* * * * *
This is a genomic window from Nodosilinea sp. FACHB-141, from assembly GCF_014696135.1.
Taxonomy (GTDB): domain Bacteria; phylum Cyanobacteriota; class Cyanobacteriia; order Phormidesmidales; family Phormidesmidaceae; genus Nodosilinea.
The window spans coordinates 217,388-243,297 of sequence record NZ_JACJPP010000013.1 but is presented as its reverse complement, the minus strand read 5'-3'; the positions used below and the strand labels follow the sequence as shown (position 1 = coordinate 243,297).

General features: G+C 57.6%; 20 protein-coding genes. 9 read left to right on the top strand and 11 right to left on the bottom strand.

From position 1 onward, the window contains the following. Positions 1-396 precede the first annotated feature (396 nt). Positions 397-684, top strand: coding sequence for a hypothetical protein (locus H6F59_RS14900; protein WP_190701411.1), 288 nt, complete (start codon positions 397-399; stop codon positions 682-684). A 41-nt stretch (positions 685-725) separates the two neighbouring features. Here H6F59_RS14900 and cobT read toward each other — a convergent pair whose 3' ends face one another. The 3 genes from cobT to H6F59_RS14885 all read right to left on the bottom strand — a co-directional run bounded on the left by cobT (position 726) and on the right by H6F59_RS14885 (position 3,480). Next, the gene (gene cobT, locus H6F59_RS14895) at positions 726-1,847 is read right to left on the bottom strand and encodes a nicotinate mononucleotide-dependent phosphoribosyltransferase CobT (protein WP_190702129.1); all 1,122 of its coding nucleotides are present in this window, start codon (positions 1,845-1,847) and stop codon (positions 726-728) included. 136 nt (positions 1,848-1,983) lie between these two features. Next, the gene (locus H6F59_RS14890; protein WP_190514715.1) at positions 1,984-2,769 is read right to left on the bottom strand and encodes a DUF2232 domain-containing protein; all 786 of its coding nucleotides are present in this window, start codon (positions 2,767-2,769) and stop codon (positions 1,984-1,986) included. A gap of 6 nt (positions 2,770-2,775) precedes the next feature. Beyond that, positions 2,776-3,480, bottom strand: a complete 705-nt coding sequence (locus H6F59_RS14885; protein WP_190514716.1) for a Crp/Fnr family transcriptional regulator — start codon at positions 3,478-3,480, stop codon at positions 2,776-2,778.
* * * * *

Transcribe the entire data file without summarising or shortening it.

This is a genomic window from Nodosilinea sp. FACHB-141, from assembly GCF_014696135.1.
Taxonomy (GTDB): domain Bacteria; phylum Cyanobacteriota; class Cyanobacteriia; order Phormidesmidales; family Phormidesmidaceae; genus Nodosilinea.
The window spans coordinates 217,388-243,297 of sequence record NZ_JACJPP010000013.1 but is presented as its reverse complement, the minus strand read 5'-3'; the positions used below and the strand labels follow the sequence as shown (position 1 = coordinate 243,297).

General features: G+C 57.6%; 20 protein-coding genes. 9 read left to right on the top strand and 11 right to left on the bottom strand.

From position 1 onward, the window contains the following. Positions 1-396 precede the first annotated feature (396 nt). Positions 397-684, top strand: coding sequence for a hypothetical protein (locus H6F59_RS14900; protein WP_190701411.1), 288 nt, complete (start codon positions 397-399; stop codon positions 682-684). A 41-nt stretch (positions 685-725) separates the two neighbouring features. Here H6F59_RS14900 and cobT read toward each other — a convergent pair whose 3' ends face one another. The 3 genes from cobT to H6F59_RS14885 all read right to left on the bottom strand — a co-directional run bounded on the left by cobT (position 726) and on the right by H6F59_RS14885 (position 3,480). Next, the gene (gene cobT, locus H6F59_RS14895) at positions 726-1,847 is read right to left on the bottom strand and encodes a nicotinate mononucleotide-dependent phosphoribosyltransferase CobT (protein WP_190702129.1); all 1,122 of its coding nucleotides are present in this window, start codon (positions 1,845-1,847) and stop codon (positions 726-728) included. 136 nt (positions 1,848-1,983) lie between these two features. Next, the gene (locus H6F59_RS14890; protein WP_190514715.1) at positions 1,984-2,769 is read right to left on the bottom strand and encodes a DUF2232 domain-containing protein; all 786 of its coding nucleotides are present in this window, start codon (positions 2,767-2,769) and stop codon (positions 1,984-1,986) included. A gap of 6 nt (positions 2,770-2,775) precedes the next feature. Beyond that, positions 2,776-3,480, bottom strand: a complete 705-nt coding sequence (locus H6F59_RS14885; protein WP_190514716.1) for a Crp/Fnr family transcriptional regulator — start codon at positions 3,478-3,480, stop codon at positions 2,776-2,778.